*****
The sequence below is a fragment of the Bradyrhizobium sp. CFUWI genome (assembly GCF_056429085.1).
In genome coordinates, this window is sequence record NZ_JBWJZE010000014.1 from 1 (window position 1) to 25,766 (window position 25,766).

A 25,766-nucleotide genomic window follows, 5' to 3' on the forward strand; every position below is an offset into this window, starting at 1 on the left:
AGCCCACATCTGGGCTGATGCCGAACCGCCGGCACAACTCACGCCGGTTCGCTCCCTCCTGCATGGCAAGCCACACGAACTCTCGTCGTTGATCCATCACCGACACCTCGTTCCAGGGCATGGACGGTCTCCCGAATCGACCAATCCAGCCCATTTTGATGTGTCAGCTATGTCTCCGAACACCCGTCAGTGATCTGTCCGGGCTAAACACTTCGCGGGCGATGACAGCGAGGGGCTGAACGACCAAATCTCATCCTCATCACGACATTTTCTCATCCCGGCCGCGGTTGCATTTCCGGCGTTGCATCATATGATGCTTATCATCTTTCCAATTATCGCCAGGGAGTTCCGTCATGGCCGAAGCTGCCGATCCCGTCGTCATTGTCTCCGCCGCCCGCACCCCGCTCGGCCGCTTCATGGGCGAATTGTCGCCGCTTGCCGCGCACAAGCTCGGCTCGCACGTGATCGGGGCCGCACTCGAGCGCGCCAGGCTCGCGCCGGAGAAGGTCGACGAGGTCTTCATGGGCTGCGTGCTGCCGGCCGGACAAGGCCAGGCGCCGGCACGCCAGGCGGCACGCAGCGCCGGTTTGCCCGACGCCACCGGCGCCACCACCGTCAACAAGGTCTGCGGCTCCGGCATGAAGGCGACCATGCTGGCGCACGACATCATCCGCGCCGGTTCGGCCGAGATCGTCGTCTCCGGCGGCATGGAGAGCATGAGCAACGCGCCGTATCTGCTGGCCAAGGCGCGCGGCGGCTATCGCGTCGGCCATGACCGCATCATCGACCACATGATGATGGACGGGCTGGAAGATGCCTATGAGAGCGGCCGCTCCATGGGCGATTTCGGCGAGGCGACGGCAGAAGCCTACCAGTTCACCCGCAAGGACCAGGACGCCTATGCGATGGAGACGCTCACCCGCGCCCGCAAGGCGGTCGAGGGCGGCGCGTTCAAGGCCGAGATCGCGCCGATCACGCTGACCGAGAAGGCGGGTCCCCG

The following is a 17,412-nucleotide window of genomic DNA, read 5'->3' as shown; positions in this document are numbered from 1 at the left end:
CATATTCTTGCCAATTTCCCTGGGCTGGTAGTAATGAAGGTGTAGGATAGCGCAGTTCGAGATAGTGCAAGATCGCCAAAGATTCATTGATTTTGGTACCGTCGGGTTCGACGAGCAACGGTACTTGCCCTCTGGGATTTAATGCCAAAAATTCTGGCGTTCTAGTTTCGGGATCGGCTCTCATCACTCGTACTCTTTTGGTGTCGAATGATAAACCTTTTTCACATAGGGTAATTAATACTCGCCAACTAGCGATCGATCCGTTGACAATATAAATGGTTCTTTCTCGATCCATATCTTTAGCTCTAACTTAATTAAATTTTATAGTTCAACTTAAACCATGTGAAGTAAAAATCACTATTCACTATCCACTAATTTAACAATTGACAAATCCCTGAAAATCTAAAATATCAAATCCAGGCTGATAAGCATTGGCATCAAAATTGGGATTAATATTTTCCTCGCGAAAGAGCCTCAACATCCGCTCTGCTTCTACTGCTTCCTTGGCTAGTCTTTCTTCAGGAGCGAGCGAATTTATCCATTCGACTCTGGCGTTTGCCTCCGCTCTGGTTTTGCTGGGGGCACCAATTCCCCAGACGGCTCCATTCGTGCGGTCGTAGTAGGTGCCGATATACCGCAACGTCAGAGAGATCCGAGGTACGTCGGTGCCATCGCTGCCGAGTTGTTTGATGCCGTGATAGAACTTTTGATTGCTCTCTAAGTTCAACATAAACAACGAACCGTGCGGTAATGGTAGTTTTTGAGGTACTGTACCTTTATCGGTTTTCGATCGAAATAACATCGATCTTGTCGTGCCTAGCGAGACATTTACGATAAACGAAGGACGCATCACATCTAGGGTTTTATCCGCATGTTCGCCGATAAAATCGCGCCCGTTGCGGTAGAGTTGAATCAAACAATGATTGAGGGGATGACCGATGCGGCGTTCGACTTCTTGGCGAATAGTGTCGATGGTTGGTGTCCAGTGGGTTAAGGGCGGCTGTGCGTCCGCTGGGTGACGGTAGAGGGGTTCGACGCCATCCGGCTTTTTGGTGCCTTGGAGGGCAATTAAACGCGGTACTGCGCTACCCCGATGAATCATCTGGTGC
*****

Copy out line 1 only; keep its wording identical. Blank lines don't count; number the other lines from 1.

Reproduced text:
The sequence below is a fragment of the Bradyrhizobium sp. CFUWI genome (assembly GCF_056429085.1).